I always find it interesting when teachers capture the kids attention and hold it. Good lessons plans, good ideas and good projects. And, perhaps most importantly, good attitudes. The kids genuinely like these teachers.
We are just finishing up the year with one of the best math teachers Molly has ever had; the beloved Mutant Math Teacher, Mr. L.
He teaches the advanced math class for the 5th graders and has managed all year to entertain yet teach, always a delicate balance.
The latest example is the bridge building lesson.
4 groups of 6 kids, each one with a job; Architect, Project Manager, 2 Construction Manager, Materials manager and Accountant.
They are given a budget to build a bridge from scratch. They have to purchase materials and record the costs; toothpicks (bundles of 10), glue, string and cardboard for a building surface. They can't go over budget and they get extra points for being under.
I had seen the design stage because Molly was the Architect and I saw her working her triangulation on the graph paper but I helped in the class last week and saw the construction phase. Very impressive indeed.
Ok. First, the 2 girl's teams were far better at working cooperatively together. And, they were way further along. They were supportive and kind about making suggestions and didn't seem to step on the other kids job descriptions. They chatted in a cluster around the bridge discussing improvements. Occasionally a boy would come by threatening flirtatiously about sabotaging the girl's bridge. Needless to say, the girls did not find this threat at all amusing. Much discussion about boys. Things like, "Boys say stuff like, you run like a girl and mean it as an insult."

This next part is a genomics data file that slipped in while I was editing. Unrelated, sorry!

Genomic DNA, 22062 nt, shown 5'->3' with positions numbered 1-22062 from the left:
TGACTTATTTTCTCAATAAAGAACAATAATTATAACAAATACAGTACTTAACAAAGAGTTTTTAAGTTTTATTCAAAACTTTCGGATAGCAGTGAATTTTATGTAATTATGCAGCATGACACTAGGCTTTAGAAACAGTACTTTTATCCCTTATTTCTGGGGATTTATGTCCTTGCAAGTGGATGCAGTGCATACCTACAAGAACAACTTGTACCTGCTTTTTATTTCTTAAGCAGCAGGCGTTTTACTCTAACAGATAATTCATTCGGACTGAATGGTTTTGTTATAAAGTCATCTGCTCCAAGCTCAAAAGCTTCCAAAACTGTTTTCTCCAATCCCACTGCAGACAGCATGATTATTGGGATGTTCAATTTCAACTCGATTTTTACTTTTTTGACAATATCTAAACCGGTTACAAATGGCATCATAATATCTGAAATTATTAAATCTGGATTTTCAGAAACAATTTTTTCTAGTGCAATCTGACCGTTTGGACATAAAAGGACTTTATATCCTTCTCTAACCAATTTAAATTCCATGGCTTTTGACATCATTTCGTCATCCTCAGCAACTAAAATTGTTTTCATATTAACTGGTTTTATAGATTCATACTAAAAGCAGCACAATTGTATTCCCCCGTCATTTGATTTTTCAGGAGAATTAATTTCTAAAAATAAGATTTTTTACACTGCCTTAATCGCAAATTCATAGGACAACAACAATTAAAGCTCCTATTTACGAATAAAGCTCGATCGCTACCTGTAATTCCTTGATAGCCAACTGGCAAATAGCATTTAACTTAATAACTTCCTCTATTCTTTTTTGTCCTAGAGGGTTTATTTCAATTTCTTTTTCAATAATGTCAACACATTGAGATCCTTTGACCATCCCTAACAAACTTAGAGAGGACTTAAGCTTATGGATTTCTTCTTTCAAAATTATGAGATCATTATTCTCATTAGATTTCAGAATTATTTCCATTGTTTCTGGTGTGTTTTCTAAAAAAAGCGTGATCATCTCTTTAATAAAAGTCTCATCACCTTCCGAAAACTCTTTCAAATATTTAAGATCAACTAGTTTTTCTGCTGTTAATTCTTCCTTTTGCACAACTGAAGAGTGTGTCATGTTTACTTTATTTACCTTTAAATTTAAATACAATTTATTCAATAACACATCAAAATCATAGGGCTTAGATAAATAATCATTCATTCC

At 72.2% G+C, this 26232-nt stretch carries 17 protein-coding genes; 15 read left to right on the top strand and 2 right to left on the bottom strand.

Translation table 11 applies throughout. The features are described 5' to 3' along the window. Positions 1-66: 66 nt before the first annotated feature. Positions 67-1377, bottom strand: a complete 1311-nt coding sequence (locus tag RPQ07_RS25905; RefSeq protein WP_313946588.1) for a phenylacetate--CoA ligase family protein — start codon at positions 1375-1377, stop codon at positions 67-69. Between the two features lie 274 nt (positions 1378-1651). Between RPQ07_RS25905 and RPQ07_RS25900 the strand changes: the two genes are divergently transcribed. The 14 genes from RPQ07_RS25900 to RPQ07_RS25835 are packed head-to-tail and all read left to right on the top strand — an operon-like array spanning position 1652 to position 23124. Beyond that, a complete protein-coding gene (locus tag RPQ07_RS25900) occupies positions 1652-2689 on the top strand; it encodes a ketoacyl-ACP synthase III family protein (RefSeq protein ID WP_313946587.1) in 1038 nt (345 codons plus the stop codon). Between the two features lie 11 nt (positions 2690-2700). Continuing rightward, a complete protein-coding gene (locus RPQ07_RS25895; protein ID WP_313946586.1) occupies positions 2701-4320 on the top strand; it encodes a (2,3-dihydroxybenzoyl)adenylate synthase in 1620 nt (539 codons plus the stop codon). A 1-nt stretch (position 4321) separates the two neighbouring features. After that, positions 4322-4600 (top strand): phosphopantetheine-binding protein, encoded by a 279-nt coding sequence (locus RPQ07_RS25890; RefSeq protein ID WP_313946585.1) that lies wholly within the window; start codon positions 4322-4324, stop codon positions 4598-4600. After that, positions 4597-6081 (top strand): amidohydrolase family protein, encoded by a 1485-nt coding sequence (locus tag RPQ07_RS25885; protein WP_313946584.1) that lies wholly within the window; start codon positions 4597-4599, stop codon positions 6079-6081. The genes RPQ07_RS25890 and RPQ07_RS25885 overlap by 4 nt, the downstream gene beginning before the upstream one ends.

I reminded them that their bridges were farther along, stronger and better designed. Let them think that they are insulting you. You girls know better.
They said that most real bridge builders were men. I said, "Not anymore. You are the bridge builders if you want to be."
Contrast; the boy's teams were a mess! Frustration. Anger. Panic? Screwing around while only one kid was working on the bridge.
Both boy's teams were no where near completion where both the 2 girl's were reinforcing and strengthening.
Yesterday was the big bridge competition. Weights were used to determine how much each bridge could hold. Molly's team ended up winning by being able to hold 8,345 grams for 12 seconds. The record. The second place came in at 6, 278 grams; another girl's team.
It got me thinking. How many of those girls will go on to do engineering? When I was in college there were just a handful of women in the engineering program with the majority, by far, men. It was sort of understood that men had those engineering brains. Although, I know plenty of women with brains like that.
Is that changing? So much focus has been made to encourage young girls to focus on math and science. Will it play out with this batch of kids? The graduating class of 2016?
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